Commissioner Verheugen is seeking dialogue regarding IPR enforcement
Proposals from "A policy framework to strengthen EU manufacturing", launched 5 October 2005.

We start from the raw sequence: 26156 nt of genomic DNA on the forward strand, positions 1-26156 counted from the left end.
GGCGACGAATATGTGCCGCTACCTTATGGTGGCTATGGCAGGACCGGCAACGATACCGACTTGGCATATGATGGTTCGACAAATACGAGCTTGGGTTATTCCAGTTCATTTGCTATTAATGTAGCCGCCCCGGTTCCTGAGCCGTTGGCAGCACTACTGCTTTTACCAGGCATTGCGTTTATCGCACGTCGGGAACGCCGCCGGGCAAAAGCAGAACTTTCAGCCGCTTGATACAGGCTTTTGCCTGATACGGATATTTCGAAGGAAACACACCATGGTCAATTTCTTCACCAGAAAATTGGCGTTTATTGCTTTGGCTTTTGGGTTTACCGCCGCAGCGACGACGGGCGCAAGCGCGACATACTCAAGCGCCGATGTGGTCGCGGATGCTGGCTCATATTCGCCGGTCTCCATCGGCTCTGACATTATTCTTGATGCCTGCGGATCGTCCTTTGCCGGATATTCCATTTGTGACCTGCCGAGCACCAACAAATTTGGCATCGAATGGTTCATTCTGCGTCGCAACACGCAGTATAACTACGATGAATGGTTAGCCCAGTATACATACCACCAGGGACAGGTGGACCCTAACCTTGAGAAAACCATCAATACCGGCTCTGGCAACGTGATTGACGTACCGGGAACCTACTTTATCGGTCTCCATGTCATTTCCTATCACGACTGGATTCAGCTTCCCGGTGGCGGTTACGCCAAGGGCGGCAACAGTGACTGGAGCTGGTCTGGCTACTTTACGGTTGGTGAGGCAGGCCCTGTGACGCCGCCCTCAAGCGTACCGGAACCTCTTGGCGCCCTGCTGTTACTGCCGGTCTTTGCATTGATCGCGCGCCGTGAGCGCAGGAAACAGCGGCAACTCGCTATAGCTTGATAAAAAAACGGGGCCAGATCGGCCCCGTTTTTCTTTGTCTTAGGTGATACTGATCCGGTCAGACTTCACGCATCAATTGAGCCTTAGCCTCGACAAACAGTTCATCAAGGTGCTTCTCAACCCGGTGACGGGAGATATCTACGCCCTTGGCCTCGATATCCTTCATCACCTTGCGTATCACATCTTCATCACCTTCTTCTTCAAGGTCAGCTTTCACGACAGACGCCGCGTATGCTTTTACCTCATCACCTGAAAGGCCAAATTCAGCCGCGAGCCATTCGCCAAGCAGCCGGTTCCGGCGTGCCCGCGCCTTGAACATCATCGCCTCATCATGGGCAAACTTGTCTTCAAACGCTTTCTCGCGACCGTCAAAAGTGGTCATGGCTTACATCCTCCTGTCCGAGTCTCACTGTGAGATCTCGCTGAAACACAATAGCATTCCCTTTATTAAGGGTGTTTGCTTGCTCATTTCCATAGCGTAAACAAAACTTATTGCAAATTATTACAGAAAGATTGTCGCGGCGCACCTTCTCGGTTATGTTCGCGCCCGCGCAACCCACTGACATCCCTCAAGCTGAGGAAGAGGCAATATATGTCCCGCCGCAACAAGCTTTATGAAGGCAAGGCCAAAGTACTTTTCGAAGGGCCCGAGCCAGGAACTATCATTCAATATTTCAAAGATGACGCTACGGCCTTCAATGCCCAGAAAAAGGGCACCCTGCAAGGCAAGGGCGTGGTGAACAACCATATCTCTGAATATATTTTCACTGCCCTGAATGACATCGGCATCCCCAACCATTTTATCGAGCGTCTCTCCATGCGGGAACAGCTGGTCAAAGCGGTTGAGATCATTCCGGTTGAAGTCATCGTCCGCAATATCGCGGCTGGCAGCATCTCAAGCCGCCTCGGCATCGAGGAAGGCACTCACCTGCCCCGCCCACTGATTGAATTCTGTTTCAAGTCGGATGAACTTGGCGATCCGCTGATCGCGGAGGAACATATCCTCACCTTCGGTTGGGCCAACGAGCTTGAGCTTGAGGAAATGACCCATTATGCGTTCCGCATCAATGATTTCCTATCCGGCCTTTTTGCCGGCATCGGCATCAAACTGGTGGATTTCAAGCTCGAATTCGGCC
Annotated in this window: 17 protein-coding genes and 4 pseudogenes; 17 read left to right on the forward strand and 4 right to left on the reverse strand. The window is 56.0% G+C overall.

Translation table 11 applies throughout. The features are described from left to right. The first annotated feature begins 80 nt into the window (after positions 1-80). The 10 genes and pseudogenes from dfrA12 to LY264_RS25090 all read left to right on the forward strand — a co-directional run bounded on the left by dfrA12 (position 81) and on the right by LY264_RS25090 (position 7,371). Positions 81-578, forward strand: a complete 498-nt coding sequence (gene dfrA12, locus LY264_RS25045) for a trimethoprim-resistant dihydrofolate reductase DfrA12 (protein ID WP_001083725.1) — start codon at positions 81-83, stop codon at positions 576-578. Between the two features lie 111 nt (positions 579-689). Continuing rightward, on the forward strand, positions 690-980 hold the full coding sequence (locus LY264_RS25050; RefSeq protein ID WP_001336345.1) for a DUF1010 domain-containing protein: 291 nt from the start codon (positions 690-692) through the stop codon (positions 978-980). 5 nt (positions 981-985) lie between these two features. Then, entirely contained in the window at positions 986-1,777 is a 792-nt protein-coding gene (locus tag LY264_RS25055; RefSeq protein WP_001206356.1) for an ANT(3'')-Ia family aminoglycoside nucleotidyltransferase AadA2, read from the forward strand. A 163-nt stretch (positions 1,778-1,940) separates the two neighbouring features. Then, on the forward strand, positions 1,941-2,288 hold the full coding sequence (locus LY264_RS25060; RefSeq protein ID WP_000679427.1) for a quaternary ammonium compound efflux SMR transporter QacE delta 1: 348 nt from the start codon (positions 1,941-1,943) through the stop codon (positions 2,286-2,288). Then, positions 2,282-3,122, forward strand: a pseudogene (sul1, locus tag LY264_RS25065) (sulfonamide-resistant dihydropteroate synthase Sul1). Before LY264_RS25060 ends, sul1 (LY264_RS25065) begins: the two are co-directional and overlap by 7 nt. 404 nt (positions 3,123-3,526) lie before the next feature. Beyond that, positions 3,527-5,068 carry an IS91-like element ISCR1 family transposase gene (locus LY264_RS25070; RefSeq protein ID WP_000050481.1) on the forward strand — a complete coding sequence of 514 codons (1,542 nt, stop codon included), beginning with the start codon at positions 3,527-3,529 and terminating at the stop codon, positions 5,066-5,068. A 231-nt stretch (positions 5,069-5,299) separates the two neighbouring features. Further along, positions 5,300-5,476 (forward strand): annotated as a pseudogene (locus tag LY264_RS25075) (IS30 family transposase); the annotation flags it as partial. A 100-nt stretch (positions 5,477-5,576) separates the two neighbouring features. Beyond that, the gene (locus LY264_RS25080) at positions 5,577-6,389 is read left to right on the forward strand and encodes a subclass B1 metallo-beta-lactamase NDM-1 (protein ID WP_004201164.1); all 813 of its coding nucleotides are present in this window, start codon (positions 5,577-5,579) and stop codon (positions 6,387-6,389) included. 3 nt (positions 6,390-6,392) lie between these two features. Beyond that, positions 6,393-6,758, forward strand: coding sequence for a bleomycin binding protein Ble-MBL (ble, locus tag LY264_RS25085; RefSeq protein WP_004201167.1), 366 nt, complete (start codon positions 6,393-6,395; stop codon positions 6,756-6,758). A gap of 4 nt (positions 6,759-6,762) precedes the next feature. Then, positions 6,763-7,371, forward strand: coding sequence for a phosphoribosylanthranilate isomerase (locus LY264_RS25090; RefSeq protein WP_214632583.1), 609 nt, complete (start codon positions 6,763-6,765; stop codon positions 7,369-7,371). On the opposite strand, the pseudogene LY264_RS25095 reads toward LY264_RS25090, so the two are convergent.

- An Intellectual Property Rights and Counterfeiting Initiative (2006) Intellectual and industrial property rights (IPR) are of key importance for the competitiveness of many industrial sectors. While key areas have already been harmonized, more can be done to ensure that the regulatory framework meets the needs of industry at a time of rapid technological development and societal change. Companies and their clients need IPR which stimulates innovation, provides a stable context in which to make investment decisions, and encourages the development of efficient new business models. The debate engendered by the proposed directive on the patentability of computer-implemented inventions has demonstrated that framing IPR rules which balance the needs of all stakeholders is by no means easy. The Commission will therefore launch a dialogue with industry and other interested parties in 2006 to determine what more might usefully be done to provide European industry with a sound IPR framework. In addition, the proper enforcement of IPR within the internal market and in third countries is of the highest importance to fight counterfeiting and piracy occurring in many sectors. Infringements of IPR can jeopardize legitimate businesses, threaten innovation and sometimes pose problems to public health and safety. Many companies, in particular SMEs, are still not aware of their rights to obtain adequate IP protection, whilst counterfeiting continues to be a major problem in many areas of trade. Taking account existing and planned anti-counterfeiting and anti-piracy instruments and measures, including those in the enforcement24 and customs fields, the Commission will review the state of progress in the whole area of IPR with a focus on competitiveness issues and come up with suggestions on how to improve the situation in 2006. Taskforce on ICT Competitiveness (2005/2006) To ensure that public policy provides a supportive environment for the competitiveness of an evolving ICT sector, a taskforce with stakeholders representatives will be set up. Adding to the initiatives the Commission is undertaking under i2010, it will identify key obstacles to competitiveness and possible policy responses, for example in terms of better regulation, skills, IPR, and standardization. The taskforce will also permit a structured dialogue to help mobilize the sector and to draw the attention of Member states to the barriers to the competitiveness of ICT manufacturing in Europe and to the obstacles to wide and effective take-up. A series of competitiveness studies, including for the ICT, food, and fashion and design industries These studies will analyse the trends affecting the competitiveness of industrial sectors with a view to deriving further proposals for concrete policies and actions where necessary.